TPWD News Release — Nov. 6, 2006
AUSTIN, Texas — The Texas Parks and Wildlife Commission Nov. 2 adopted new rules that pave the way for a public reefing program in the state’s nearshore waters. In a separate action, the Commission voted to adopt regulations governing offshore aquaculture.
The new rules concerning artificial reefs establish a mechanism to govern the deployment of artificial reef materials in coastal waters by private individuals or entities. The changes give TPWD the authority to inspect and approve the artificial reef materials prior to them being placed at an approved TPWD location.
Public reefing sites will be located in state waters less than 60-feet deep near each of the navigable Gulf passes. Each site will be 160 acres in size and divided into blocks approximately 260ft by 260ft. The center of the reef site will be marked by a 10-ft yellow spar buoy chained to an anchor. The public will be assigned an individual block to reef their materials.
“The purpose of this program is to increase marine habitat in the Gulf of Mexico through the creation of nearshore reefs and thereby enhance fishing and some diving opportunities,” said Dale Shively, TPWD’s Artificial Reefing Program coordinator. “We’re going to develop reef sites that are closer to shore and will accommodate more small boat anglers.”
The artificial reef program will continue the efforts to get larger materials suitable for reefing in these nearshore areas as well as efforts for larger structure offshore. This new initiative allows for more local coastal involvement in the program.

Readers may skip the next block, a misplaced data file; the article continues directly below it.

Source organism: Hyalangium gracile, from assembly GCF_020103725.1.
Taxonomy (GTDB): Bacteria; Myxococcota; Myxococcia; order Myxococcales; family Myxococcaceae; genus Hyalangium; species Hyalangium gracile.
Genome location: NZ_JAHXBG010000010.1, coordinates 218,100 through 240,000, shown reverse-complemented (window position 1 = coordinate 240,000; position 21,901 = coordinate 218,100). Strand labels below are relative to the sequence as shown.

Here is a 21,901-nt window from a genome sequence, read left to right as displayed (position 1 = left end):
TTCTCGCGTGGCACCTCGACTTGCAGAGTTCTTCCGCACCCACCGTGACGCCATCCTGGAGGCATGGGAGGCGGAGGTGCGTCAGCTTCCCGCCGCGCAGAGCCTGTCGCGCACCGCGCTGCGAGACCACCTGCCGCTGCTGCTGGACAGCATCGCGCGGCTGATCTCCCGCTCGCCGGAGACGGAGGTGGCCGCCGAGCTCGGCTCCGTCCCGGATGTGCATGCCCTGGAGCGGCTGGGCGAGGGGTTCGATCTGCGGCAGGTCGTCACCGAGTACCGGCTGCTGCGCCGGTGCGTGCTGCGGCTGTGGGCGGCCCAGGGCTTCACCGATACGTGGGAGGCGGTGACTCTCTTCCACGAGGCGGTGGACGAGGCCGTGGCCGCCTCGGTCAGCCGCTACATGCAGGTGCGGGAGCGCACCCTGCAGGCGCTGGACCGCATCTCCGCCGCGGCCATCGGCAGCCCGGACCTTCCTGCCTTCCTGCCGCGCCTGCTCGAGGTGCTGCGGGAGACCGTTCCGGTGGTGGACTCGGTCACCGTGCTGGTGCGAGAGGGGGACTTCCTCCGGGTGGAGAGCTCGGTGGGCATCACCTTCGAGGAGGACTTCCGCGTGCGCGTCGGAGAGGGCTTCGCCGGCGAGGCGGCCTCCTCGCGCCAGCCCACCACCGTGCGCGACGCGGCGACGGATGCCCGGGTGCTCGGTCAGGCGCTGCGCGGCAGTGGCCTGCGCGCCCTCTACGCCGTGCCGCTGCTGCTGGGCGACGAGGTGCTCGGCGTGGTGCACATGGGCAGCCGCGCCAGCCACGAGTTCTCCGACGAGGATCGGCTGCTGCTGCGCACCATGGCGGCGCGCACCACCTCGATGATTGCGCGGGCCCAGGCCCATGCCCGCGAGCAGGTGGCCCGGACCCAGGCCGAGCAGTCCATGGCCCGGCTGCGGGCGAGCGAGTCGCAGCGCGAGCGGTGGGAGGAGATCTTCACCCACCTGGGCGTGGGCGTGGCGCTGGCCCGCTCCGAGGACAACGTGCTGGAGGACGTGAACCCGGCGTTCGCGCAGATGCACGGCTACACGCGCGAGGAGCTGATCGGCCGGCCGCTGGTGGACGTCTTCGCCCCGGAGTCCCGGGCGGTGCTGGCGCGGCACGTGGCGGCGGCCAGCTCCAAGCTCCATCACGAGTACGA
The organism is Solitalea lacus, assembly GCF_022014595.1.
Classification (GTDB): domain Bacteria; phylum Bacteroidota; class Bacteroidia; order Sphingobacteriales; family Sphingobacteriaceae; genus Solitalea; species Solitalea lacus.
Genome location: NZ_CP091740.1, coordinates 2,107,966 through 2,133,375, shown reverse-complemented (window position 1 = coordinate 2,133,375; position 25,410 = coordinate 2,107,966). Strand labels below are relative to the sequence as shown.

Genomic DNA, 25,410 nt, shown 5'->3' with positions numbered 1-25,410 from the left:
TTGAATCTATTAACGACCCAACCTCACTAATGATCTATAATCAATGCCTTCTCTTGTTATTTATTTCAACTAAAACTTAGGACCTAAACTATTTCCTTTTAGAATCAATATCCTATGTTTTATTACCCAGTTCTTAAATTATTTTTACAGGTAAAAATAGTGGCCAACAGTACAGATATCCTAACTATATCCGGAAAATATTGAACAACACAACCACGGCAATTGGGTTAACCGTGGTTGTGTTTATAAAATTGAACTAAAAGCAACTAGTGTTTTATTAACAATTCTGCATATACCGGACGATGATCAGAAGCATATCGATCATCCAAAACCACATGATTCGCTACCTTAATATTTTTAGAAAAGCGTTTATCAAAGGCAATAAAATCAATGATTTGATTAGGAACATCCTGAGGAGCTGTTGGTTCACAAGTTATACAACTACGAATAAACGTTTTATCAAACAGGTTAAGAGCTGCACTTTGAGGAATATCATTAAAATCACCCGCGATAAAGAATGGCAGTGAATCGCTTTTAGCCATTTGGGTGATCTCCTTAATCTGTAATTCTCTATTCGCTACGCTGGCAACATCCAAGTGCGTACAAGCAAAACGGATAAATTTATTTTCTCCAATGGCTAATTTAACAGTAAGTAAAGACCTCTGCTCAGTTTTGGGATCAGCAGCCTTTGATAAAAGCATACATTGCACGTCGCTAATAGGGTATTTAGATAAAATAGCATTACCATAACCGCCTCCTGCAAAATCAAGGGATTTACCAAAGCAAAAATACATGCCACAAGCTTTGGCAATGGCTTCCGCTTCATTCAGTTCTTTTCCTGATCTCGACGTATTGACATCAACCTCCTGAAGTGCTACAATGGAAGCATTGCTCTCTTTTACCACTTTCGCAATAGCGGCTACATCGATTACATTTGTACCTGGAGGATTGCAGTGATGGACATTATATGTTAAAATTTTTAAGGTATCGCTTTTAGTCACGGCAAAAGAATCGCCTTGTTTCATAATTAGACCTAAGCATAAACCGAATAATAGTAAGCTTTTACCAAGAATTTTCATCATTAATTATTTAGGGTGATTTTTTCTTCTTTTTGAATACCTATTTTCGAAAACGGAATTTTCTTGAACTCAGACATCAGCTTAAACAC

The new rules concerning offshore aquaculture provide a process for obtaining a permit to conduct offshore aquaculture in Texas state waters, while ensuring protection of Texas coastal waters and native stocks. The new rules will establish a $1,500 licensing fee for each offshore aquaculture permit and procedures that the permitee must follow in order to maintain the permit. These procedures include requirements which will ensure the genetic integrity and protection of wild stocks in Texas waters and other requirements regarding the facilities and the introduction and removal of aquatic organisms in those facilities. .
Offshore aquaculture, a growing concern in some parts of the world, is relatively new to the Gulf of Mexico.
“We are trying to get ahead of the curve for two reasons,” said Larry McKinney, Ph.D., director of TPWD’s Coastal Fisheries division. “We see this coming on the horizon as a new development in the Gulf and we want to lay out a regulatory model that businesses can follow. Within that model, our primary goal is to protect our native fish stocks.”
The new regulations for both programs go into effect 20 days after publication in the Texas Register.